The ‘new’ biotech industry
Author(s)Prather, Kristala L
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Recombinant DNA technology first emerged as a tool for engineering biological systems more than 30 years ago. Soon after, the ‘Biotech’ industry was launched. More precisely, the biopharmaceutical industry had been launched, primarily leading to the production of biologics and proteins of therapeutic value. Nonetheless, Biotech became synonymous with Biopharma. However, the foundations of chemical biotechnology had been laid long before, with the industrial scale production of penicillin during World War II as a hallmark event that led to the commercialization of fermentation processes for other natural products. The application of rDNA technology to chemical biotech was first codified in the discipline of metabolic engineering, which provided both experimental and computational frameworks for rational design of microbial chemical factories. More recently, synthetic biology has emerged with the goal of rapidly accelerating the pace of designing, building and testing biological systems and a set of approaches that are complementary to those traditionally ascribed to metabolic engineering. Against this backdrop, companies large and small, old and new, are investing in bio-based fuels and chemicals at ever-increasing scale. Biotech has come to encompass more than Biopharma, including, once again, the old mainstay of fermentation-based production of small molecules, that is, Chemical Biotechnology.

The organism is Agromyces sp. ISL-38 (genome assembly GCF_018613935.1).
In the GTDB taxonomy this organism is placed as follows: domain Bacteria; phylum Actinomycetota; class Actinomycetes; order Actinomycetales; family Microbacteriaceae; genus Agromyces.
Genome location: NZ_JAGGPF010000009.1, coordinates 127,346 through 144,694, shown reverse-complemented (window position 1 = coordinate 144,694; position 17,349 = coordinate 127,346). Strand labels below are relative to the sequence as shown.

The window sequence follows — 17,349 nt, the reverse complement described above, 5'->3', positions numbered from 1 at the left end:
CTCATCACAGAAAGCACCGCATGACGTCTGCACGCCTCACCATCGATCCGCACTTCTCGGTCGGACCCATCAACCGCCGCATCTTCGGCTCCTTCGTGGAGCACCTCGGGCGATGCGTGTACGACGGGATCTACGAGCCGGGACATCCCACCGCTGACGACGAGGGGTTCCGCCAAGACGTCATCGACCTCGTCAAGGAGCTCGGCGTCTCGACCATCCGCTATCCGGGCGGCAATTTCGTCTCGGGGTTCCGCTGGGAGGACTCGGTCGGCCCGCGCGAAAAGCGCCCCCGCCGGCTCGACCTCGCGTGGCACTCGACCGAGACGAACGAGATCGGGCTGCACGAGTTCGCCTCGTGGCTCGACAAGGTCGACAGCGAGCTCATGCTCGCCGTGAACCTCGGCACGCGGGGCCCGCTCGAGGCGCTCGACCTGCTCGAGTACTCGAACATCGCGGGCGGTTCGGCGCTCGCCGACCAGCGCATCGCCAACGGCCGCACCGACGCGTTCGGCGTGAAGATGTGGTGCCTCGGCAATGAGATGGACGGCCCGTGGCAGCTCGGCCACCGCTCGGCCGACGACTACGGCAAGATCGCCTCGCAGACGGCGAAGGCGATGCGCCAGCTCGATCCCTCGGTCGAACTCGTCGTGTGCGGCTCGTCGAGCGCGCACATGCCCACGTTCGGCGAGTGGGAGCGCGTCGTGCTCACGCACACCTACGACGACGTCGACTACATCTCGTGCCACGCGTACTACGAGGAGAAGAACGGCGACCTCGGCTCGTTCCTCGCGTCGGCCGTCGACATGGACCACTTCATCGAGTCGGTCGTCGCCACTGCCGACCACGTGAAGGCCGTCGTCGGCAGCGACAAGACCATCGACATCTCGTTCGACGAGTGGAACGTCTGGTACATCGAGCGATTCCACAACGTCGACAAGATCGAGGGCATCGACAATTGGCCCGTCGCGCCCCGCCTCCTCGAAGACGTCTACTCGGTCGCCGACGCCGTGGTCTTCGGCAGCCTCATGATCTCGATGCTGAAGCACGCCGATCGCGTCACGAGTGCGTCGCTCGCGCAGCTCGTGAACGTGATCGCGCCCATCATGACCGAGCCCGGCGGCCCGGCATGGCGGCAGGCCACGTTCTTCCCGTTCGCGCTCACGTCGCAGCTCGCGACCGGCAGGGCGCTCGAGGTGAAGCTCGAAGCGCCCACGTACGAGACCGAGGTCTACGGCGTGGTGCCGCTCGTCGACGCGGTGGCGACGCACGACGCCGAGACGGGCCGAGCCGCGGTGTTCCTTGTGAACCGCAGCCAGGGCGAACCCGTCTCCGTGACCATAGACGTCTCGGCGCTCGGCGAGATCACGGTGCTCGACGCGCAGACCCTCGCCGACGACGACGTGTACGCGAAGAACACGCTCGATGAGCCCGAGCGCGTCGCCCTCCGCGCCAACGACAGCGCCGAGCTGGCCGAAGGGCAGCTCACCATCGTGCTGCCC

DepartmentMassachusetts Institute of Technology. Department of Chemical Engineering
Current Opinion in Microbiology
Prather, Kristala L. J. "The ‘new’ biotech industry." Current Opinion in Biotechnology 24, 6 (December 2013): 963-964 © 2013 Elsevier
Author's final manuscript